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What the war is doing to our soldiers.

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"What the war is doing to our soldiers."

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Read this stunning account by Capt. Jeff Leonard, an Army counselor deployed in Iraq (it continues after the jump):

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“No, sir, I don’t really sleep. Well, maybe an hour or two, then I get up. I don’t want to dream,” the soldier said to us. His name was Staff Sgt. Johnson. He was a good soldier, and you could tell when you spoke to him. He was a man of honor. He was ashamed to be speaking with us, but his leaders had insisted. He had served three combat tours as a squad leader in a line unit. His body and his hands shook during pauses in his speaking and he stared at us, and sometimes past us, with a wide-eyed look of hyper alertness. He had just returned from leave and two guys in his squad were killed days before his return.

“You know, I think I thought, or…you would think, that each time you lose someone in combat it would be easier, but it’s not. It’s not.” He shook his head and looked away from Maj. Johns and down at the floor. “It’s not,” he repeated as he stared at the floor. He looked back up at me nervously, still shaking his head. When he finally stopped shaking his head, his body erupted into a tiny tremor as he tried to keep still. He pressed and rubbed his palms against his knees as he sat, presumably to try and stop his hands from shaking. “Every time someone dies, I relive all of the other deaths. Over and over.” He shook his head and looked back down at the floor and the tremor began again.

“That’s a very normal response,” Maj. Johns said. I nodded and Staff Sgt. Johnson nodded back at us sadly, and then looked away.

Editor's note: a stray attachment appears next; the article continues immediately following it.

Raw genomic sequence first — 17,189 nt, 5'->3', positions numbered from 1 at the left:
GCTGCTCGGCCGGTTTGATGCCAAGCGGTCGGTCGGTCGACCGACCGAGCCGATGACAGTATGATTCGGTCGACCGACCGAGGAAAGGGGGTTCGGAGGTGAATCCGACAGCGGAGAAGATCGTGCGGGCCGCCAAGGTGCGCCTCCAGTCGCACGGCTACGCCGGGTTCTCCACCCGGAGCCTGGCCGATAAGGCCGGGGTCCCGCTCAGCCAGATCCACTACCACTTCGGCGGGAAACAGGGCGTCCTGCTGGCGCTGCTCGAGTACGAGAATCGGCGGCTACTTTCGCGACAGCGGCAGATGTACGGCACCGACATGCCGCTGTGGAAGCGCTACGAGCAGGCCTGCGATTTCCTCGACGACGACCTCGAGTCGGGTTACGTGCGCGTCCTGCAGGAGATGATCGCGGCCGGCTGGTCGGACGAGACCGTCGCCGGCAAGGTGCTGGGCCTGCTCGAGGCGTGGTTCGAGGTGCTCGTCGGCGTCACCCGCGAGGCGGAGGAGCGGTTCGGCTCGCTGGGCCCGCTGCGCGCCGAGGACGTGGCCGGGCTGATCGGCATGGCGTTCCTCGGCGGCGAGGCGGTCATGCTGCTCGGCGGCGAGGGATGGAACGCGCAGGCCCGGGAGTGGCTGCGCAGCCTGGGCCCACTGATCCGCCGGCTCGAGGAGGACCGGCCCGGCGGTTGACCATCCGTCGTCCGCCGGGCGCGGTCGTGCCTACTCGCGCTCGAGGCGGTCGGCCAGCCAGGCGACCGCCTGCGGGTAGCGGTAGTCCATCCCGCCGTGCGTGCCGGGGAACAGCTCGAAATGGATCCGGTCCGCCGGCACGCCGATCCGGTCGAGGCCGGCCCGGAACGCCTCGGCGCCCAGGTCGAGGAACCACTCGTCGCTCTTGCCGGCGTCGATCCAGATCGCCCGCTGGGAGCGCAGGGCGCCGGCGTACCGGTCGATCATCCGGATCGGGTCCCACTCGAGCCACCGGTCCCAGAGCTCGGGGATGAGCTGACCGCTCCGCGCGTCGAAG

“You know, I think going home on leave really told me how bad I was.”

“What happened on your leave?” Maj. Johns asked.

“Well, not too much really. Well, the first few days were good.”

“What did you do the first few days?”

“I checked into a nice hotel and got a bottle of scotch and I didn’t come out for about four or five days. It was great. I didn’t get drunk. I just sipped, you know?”

“What were you doing in there all that time?” Maj. Johns asked.

“Just staring at the wall really,” he answered, and then drifted his gaze past us as if remembering. “I didn’t turn on the TV or anything. I just stared at the wall. Well, for the first three days anyway. I know it sounds weird but it was really great.”

“Then what happened?”

“Well, then my girlfriend came. And don’t get me wrong. I love her and she’s a great girl and all but it just wasn’t the same after she came. She’s great though. She’s so understanding.”

“How did things go with your girlfriend? Did you get along okay?”

“Oh yah, we didn’t fight at all. No, we got along. But…” he looked from Maj. Johns toward me and hesitated.

“But what, man?” I asked.

“Well, I couldn’t do it, you know? I mean sex. We didn’t have sex at all. Her skin just felt really weird. You know what I mean?” He sort of squinted and cocked his head to the side slightly when he asked if we knew what he meant.

“No, not exactly. What did her skin feel like to you? Describe it to us,” Maj. Johns replied.

“Like rubber, like an animal,” he crinkled his cheeks as he remembered, as if it were repulsive to him. “Like she wasn’t real.”

We talked with Staff Sgt. Johnson for a while longer. He was one of the worst we had ever seen. When we mentioned the thought of him taking his squad out again he simply said, “I can’t. I won’t. I won’t load another body onto that chopper. I can’t. I won’t.”

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